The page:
The voluntourism rabbit hole

There seems to have been a flood of posts on voluntourism and the ‘white saviour’ complex recently, much of it following a thought provoking piece on the problem with little white girls (and boys) posted by Philippa Biddle. As this is an ongoing interest of mine (two papers I wrote on voluntourism will be published in the next few months… I should probably blog summaries of these at some point) I started following the rabbit trail and collecting some of the posts. What follows is a lightly annotated list of posts which is mostly for my own reference, but I hope others may find useful.

Firstly, the original and excellent post on little white girl voluntourists which was reposted on Huff Post. My favourite part is a sentiment I share:

“I don’t want a little girl in Ghana, or Sri Lanka, or Indonesia to think of me when she wakes up each morning. I don’t want her to thank me for her education or medical care or new clothes. Even if I am providing the funds to get the ball rolling, I want her to think about her teacher, community leader, or mother. I want her to have a hero who she can relate to – who looks like her, is part of her culture, speaks her language, and who she might bump into on the way to school one morning.”


 Amongst the re-blogs, and Twitter and Facebook shares were some equally thought-provoking responses:

Lee Crawford at Roving Bandit agreed with Philippa that village level development projects by voluntourists are likely mostly irrelevant, but argued that it is worthwhile for the connections made.

TMS Ruge wrote On Voluntourism. Yes, again, disaggreing with Roving bandit, and noting the impacts voluntourism has had in his community (including nothing, othering and disempowerment).

While not directly responding to Philippa, Mario Machado wrote about Voluntourism and Its Limitations on Huff Post, noting that:

“unless we [voluntourists] are willing to accept the inter-relatedness of our privilege with someone else’s poverty and allow that understanding to change how we live our lives, we are just exercising our privilege even more.”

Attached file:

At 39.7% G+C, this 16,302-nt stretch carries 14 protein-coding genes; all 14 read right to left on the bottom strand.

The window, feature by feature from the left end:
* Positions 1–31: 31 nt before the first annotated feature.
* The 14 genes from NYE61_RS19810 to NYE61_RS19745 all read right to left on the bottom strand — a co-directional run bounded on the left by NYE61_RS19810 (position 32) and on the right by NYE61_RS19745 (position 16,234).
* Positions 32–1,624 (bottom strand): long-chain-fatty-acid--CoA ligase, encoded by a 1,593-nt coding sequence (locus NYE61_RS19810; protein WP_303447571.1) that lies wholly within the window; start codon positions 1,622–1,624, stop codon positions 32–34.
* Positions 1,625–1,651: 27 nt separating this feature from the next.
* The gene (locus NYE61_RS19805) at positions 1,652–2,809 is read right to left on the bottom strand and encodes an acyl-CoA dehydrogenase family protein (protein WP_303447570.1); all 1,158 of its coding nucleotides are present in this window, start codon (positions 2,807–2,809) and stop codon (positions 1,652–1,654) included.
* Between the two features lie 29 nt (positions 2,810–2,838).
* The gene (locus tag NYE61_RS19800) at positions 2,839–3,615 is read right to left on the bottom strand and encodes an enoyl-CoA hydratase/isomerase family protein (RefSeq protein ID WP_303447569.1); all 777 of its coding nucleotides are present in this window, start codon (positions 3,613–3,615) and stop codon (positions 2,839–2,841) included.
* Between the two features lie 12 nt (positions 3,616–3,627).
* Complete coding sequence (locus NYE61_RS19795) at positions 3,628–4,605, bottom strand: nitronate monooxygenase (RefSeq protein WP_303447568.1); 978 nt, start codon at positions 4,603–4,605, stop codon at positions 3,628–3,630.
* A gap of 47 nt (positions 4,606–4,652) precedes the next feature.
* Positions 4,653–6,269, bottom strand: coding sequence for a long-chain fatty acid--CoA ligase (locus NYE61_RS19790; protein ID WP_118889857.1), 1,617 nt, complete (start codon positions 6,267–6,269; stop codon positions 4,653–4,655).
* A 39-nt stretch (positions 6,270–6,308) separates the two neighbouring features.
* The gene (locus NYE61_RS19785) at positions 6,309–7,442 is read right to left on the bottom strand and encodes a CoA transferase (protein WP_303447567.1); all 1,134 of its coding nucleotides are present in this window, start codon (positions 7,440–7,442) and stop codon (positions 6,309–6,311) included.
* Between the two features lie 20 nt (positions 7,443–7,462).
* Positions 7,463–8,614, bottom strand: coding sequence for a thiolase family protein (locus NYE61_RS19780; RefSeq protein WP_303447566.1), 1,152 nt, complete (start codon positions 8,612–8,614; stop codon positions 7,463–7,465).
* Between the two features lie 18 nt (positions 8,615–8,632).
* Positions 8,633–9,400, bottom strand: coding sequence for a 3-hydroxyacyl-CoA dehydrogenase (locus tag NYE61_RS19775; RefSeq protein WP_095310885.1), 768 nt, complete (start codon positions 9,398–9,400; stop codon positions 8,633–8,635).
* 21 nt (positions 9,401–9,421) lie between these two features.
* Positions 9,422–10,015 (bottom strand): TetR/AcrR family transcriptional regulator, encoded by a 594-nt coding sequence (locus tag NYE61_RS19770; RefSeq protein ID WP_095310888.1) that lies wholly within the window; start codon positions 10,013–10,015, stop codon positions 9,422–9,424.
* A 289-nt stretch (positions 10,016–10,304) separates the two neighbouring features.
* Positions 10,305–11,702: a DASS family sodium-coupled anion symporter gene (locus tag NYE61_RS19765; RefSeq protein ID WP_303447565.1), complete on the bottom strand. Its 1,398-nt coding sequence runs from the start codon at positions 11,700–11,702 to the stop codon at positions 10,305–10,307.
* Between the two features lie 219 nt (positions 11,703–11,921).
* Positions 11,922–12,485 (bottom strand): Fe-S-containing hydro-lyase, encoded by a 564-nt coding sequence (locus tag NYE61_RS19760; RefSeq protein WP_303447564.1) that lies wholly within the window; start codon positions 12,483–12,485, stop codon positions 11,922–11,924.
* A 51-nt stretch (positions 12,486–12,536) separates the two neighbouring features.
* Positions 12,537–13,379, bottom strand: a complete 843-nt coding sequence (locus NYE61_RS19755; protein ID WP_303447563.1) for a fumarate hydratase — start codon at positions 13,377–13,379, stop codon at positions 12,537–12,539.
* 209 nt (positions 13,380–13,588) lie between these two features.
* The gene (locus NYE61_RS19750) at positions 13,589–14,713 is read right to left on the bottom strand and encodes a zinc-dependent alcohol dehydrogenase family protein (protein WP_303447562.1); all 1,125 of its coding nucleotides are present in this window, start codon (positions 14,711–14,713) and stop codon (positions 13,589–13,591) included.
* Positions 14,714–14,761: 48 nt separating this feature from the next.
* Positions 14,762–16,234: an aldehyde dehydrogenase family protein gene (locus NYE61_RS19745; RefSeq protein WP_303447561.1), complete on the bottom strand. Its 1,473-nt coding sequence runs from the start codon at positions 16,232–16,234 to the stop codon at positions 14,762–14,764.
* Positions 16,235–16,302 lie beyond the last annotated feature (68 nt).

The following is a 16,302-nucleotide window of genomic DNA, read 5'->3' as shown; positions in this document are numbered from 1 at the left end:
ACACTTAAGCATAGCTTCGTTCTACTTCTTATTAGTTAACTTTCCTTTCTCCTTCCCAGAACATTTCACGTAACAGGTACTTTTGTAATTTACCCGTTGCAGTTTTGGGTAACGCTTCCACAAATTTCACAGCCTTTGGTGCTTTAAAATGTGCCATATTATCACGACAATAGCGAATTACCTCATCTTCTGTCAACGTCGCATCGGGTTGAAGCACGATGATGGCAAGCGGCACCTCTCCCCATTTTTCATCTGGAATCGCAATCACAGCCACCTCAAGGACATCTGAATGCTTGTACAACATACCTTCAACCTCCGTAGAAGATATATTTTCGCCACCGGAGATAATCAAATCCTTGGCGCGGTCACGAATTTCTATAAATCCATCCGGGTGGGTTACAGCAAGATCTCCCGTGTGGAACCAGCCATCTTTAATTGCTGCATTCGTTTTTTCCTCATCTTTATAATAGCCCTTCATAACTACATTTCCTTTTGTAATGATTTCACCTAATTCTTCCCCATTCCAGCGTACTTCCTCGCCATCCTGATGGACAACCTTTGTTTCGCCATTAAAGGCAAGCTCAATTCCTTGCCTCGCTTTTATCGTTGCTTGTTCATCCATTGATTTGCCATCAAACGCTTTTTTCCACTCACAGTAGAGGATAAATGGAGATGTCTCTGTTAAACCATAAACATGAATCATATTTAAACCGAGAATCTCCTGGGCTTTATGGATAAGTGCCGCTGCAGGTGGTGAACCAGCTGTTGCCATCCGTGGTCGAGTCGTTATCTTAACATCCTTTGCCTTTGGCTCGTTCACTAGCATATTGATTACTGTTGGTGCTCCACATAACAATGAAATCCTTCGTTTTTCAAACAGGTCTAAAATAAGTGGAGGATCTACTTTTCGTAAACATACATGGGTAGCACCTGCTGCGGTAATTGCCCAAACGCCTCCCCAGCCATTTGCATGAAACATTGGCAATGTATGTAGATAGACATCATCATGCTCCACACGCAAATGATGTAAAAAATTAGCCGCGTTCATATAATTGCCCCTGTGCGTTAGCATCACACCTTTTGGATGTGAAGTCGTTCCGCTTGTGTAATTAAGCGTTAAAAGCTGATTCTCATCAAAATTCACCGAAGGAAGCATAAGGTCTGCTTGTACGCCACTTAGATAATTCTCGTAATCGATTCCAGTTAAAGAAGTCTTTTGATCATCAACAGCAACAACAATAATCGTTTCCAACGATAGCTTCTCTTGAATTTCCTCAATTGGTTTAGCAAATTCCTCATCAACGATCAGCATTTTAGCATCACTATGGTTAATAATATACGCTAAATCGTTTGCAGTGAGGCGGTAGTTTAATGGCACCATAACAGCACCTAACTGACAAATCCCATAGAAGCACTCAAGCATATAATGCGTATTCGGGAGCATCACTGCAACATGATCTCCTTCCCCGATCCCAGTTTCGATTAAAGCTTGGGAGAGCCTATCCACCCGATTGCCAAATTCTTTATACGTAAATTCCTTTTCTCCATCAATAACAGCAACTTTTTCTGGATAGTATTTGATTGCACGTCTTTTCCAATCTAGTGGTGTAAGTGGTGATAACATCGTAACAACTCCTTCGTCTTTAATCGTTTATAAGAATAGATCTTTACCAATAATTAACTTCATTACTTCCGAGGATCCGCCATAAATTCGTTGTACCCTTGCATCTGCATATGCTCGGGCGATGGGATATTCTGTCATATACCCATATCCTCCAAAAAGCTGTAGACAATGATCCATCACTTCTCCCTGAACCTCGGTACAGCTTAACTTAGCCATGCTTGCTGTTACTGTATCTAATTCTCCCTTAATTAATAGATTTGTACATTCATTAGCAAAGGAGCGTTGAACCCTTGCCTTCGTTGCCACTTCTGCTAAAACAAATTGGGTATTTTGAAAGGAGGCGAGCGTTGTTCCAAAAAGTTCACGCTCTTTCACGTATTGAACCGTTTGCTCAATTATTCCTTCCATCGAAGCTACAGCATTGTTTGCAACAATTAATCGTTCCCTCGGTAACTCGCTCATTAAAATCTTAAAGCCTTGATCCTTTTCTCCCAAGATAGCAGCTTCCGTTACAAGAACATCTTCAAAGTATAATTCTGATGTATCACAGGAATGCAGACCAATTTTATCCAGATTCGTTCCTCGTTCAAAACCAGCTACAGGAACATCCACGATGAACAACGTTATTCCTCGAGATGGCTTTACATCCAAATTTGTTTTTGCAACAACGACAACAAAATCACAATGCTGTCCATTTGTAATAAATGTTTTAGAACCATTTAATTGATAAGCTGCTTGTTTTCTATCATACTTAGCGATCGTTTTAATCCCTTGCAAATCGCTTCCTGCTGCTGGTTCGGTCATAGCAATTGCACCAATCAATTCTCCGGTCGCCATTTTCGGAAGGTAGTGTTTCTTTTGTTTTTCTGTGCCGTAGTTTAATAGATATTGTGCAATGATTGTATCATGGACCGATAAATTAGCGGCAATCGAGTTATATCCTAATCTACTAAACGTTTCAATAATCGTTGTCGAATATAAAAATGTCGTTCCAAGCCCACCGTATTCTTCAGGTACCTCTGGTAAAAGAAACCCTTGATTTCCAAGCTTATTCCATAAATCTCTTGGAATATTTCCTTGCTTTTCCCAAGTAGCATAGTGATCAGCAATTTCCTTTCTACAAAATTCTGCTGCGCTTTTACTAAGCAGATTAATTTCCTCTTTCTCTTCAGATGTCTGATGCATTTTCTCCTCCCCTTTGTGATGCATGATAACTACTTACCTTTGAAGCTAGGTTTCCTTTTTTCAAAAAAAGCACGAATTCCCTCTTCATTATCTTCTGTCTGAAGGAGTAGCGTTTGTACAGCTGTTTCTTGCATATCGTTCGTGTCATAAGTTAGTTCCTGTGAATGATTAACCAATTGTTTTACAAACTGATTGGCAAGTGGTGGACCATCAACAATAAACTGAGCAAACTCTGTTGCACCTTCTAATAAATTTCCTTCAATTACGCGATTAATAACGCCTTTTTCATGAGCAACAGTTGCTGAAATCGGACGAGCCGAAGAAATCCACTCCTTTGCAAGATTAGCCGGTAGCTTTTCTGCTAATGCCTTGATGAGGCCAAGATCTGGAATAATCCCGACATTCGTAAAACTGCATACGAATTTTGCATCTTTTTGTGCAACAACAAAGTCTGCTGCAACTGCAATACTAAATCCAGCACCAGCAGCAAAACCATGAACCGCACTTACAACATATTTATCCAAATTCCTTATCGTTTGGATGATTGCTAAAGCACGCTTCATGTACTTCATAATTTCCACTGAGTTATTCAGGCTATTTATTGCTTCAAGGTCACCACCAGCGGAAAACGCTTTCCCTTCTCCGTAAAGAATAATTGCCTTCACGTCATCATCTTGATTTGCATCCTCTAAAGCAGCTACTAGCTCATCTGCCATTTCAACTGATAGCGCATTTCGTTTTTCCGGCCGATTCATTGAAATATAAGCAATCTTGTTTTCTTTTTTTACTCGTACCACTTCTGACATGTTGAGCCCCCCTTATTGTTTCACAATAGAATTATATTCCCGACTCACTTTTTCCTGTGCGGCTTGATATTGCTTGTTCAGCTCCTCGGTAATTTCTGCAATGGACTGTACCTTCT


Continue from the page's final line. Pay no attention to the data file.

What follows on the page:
There are of course, other posts both agreeing with Philippa (for example here and here) and defending voluntourism (here and here), and a reddit conversation. However as TMS Ruge’s title On Voluntourism. Yes, again indicates, this is not the beginning of this conversation. Indeed Philippa has jumped into a larger conversation that shows no signs of ending any time soon (not, at least, while voluntourists continue to travel). A few recent, and not-so-recent-but-notable posts:

Just a couple of weeks ago Weh Yoh wrote Hey Voluntourist, Take A Back Seat! on NewMatilda, a post which overlaps with my interest in health and medical volunteerism (and inappropriate donations).

Around the same time Jordyn Fisher posted Good Intentions Gone Bad, about her experiences in Ghana.

Daniela Papi has written and spoken extensively on voluntourism, including Why You Should Say No to Orphanage Tourism and  Voluntourism: What Could Go Wrong When Trying To Do Right?.

Last year Selin Kara wrote The problem with today’s voluntourism and the charity culture: the rise of NGO-colonialism, which she finishes with this challenge:

“Charity isn’t a substitute for justice. If we never challenge a social order that allows some to accumulate wealth–even if they decide to help the less fortunate–while others are short-changed, then even acts of kindness end up supporting unjust arrangements. We must never ignore the injustices that make charity necessary, or the inequalities that make it possible.”

WhyDev has published many posts on voluntourism, many are posts from researchers, including Hanna Tabea Voelkl who outlined her research on Orphanage Tourism in Ghana, Brendan Rigby who posted a number of links on what voluntourists need to know before they go and a post from Dr. Nichole Georgeou on How volunteeering in development became “Duchessed (particularly relevant to the Australian context).

The Matador Network has a whole section on voluntourism with some critical posts, but most are encouraging voluntourism.

Finally a link to and quote from another older, but very relevant post: Teju Cole on The White-Savior Industrial Complex:

“How, for example, could a well-meaning American “help” a place like Uganda today? It begins, I believe, with some humility with regards to the people in those places. It begins with some respect for the agency of the people of Uganda in their own lives. A great deal of work had been done, and continues to be done, by Ugandans to improve their own country, and ignorant comments (I’ve seen many) about how “we have to save them because they can’t save themselves” can’t change that fact.”

…and some humour – Ugandan/ Canadian Arthur Simeon on ‘Helping Africans‘.

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